First of all, you were right about the meaning of 澀, it was kinda "negative", basically is the taste/feeling that your tongue feels when you eat grapes or drink red wine. Some people might like it, but in general, it is not considered positive. Also, in Cantonese, when you say X得起, it means you can afford the consequence by doing X, for example, ...
calling your lemon tea as astringent in taste would be a little bit bad for business
well, the logic of such saying is, let’s say:
1 teabag is for 300ml hot water, for brewing a cup of tea
if someone want to save the cost, using 900ml hot water for 1 tea bag, one would get 3 cups of tea. and, the tea would not astringent 🙀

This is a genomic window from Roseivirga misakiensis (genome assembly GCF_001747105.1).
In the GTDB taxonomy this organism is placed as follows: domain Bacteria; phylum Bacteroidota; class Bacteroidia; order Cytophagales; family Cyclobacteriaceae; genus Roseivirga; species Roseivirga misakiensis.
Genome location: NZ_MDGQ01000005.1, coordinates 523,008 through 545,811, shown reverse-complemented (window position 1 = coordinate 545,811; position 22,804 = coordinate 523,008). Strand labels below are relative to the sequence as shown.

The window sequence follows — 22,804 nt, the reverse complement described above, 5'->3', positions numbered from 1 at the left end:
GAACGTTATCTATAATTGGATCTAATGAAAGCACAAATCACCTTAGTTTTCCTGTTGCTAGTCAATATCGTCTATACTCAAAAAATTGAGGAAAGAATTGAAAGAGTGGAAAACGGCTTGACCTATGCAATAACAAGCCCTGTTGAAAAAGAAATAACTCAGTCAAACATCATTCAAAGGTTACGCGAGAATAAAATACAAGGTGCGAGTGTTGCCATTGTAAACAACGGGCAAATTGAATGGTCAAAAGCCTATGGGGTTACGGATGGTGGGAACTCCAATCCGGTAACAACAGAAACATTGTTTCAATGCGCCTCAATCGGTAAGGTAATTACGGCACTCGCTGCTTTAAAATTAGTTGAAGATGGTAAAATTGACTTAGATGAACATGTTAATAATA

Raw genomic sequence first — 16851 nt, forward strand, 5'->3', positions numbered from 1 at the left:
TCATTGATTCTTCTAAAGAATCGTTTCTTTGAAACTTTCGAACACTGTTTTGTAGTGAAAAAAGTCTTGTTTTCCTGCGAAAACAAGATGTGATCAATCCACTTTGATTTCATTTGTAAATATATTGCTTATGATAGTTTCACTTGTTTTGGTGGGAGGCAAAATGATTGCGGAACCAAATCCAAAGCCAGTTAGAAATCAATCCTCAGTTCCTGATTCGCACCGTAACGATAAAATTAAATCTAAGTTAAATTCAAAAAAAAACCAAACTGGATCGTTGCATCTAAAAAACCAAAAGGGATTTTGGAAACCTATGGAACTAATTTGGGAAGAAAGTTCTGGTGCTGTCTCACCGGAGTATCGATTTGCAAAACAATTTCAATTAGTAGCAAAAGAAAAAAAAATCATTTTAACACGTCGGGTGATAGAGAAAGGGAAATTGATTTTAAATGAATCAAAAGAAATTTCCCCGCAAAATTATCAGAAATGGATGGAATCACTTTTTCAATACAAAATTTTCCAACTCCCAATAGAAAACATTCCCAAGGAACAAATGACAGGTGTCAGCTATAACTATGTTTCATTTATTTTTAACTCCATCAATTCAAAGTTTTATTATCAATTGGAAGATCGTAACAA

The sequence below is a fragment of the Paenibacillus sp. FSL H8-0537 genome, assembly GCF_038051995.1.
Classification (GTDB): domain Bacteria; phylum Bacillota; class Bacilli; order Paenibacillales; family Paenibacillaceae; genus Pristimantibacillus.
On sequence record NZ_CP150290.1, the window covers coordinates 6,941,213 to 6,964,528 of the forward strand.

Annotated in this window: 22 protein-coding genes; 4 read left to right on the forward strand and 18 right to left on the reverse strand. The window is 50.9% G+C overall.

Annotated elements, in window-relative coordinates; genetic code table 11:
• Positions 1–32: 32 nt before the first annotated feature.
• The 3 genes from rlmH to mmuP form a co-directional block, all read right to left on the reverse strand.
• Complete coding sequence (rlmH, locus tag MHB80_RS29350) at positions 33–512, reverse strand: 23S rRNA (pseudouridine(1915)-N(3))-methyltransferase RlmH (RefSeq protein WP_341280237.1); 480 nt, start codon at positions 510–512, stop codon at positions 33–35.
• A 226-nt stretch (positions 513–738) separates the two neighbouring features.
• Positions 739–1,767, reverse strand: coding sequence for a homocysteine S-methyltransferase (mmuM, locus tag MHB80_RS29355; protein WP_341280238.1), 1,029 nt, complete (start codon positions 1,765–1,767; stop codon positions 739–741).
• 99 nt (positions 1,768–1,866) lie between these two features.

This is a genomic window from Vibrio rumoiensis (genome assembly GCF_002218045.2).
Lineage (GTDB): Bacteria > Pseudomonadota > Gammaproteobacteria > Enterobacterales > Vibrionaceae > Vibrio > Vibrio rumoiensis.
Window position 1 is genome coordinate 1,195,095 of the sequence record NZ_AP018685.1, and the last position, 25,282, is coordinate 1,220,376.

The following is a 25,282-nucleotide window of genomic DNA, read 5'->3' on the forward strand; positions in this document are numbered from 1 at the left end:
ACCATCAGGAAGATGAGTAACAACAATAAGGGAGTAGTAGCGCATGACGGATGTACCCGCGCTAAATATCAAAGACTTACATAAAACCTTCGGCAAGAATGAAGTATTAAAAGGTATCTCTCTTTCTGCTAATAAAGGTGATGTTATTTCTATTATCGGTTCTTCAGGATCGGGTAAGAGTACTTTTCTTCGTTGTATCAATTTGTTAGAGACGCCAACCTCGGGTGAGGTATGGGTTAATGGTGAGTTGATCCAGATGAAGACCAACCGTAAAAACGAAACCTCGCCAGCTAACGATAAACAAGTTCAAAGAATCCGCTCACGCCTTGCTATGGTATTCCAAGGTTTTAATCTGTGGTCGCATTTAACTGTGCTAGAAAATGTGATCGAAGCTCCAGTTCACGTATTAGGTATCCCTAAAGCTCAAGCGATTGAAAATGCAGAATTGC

so, when a manufacturer claimed ...
Lemon usually tastes 酸澀 - tartness/acerbity, a sharp sour taste that is rough and bitter and tends to stick to your teeth and tongue.
This is a frequently employed tactic in advertising - use a distasteful thing to induce the notice and curiosity of the buying crowd, and make up a slogan around the taste to challenge the customer's guts to give it a try, and ...
澀 here refers to 苦澀 (bitter)
澀得起，就係我 means "Can afford to taste bitter, that's me"
(We know how much bitterness is appropriate in lemon tea)
A lot of popular food and drink contains bitterness, the most famous ones being coffee and beer, so are tea and lemon. Bitterness is a part of these food and drink's charm
The other name for 苦瓜 (bitter melon) ...
There's this blog post: 《澀得起》, which explains:
Perhaps as a translation we could opt for something like: tangy!
The writer of the blog post ends by saying:
No matter how sour it is - you'll be able to take it.